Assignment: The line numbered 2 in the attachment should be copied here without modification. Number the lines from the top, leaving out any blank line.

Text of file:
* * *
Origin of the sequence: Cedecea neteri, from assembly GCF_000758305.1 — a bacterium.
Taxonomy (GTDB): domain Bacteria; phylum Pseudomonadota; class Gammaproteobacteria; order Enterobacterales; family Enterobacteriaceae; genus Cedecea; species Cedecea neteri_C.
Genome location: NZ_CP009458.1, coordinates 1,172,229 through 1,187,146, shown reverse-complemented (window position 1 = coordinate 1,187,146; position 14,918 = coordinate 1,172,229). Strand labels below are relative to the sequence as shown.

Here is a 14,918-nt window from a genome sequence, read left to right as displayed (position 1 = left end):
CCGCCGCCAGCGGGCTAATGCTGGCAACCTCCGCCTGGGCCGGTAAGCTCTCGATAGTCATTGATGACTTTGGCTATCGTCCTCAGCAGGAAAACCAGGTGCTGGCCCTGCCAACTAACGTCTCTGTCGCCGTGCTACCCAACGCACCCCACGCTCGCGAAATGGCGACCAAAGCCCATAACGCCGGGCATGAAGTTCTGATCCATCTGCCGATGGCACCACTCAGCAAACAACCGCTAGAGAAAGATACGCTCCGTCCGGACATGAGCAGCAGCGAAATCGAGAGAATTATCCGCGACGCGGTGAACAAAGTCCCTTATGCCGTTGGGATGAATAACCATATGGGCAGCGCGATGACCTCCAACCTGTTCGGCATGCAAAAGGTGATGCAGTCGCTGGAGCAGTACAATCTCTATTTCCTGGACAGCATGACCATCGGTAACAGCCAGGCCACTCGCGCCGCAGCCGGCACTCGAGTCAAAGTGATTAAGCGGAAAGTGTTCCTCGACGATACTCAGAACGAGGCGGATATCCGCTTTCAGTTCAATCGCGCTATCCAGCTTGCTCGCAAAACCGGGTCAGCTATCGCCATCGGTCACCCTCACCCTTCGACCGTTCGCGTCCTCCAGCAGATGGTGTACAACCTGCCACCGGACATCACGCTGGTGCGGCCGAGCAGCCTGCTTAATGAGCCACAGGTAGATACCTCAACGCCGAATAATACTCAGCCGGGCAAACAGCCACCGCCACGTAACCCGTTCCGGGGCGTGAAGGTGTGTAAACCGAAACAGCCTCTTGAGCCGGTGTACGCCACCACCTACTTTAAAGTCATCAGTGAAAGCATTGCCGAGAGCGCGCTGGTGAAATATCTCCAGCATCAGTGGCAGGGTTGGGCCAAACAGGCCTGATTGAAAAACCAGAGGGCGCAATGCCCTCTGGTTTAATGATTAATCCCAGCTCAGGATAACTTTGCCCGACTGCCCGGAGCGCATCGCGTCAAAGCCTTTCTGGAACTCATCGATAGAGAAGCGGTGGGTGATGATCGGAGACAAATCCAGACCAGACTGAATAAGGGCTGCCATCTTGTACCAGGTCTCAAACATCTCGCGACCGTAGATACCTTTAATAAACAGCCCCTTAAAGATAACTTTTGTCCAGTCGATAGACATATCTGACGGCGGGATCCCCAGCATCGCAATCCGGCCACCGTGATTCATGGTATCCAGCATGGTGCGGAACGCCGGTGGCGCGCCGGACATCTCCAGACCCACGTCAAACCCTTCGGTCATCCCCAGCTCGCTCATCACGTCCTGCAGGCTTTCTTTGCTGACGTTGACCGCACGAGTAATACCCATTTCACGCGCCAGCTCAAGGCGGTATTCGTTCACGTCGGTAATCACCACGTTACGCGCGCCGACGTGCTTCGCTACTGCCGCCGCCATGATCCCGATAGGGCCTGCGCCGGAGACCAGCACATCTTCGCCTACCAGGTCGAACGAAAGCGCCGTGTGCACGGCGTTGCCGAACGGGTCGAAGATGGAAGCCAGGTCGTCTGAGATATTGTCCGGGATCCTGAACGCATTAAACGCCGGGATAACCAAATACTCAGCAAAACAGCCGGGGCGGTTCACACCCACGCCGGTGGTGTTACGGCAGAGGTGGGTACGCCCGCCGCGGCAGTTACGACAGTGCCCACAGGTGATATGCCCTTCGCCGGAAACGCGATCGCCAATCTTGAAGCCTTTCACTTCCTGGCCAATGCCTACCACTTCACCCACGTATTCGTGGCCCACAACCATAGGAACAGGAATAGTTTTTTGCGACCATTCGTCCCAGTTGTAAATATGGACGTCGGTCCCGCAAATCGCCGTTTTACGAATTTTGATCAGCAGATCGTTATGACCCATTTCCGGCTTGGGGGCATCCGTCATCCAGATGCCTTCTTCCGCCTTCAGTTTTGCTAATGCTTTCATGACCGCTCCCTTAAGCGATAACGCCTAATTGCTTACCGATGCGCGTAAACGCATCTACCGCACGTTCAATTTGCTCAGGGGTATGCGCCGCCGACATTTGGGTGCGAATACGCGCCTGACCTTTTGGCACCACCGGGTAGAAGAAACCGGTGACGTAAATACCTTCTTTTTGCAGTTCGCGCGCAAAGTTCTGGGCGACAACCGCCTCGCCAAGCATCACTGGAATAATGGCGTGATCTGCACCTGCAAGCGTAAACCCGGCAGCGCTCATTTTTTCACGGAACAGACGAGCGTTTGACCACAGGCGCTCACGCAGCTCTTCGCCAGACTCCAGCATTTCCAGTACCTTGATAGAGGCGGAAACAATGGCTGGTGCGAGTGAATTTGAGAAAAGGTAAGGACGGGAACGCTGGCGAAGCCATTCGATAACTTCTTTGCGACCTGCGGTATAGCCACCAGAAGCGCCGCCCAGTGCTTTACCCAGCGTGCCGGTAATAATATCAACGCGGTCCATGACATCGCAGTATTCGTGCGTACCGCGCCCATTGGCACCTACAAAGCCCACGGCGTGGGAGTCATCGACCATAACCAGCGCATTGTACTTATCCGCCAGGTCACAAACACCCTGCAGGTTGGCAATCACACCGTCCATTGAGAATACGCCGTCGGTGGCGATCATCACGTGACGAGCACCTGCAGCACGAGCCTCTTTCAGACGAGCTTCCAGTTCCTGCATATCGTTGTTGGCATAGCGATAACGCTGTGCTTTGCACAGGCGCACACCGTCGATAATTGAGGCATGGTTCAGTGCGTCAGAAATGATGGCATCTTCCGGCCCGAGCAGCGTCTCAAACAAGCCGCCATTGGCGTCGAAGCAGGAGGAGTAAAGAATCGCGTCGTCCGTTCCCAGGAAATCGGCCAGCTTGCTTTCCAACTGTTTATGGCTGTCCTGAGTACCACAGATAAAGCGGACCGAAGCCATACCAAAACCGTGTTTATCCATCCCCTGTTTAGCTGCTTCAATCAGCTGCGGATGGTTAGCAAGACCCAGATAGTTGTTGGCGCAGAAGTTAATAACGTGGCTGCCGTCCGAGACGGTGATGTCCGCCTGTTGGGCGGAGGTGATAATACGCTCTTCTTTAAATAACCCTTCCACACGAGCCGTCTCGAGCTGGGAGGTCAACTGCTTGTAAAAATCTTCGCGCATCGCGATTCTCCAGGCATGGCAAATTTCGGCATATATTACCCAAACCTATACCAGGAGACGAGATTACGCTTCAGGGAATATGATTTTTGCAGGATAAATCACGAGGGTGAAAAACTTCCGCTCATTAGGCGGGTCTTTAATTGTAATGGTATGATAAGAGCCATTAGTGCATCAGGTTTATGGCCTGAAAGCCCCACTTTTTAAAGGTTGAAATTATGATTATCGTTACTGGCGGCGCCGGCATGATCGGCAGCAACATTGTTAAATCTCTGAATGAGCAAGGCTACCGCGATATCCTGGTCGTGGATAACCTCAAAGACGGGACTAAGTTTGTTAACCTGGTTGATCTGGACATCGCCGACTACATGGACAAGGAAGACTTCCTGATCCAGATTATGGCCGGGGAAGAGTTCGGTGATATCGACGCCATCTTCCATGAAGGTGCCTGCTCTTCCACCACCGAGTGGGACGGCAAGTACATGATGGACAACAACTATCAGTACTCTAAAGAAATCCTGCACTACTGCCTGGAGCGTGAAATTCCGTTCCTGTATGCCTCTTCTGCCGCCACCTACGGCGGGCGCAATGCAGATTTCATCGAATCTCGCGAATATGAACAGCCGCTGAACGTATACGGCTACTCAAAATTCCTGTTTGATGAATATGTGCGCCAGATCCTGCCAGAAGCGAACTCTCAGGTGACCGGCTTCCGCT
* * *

Taxonomy (GTDB): domain Bacteria; phylum Pseudomonadota; class Gammaproteobacteria; order Enterobacterales; family Enterobacteriaceae; genus Cedecea; species Cedecea neteri_C.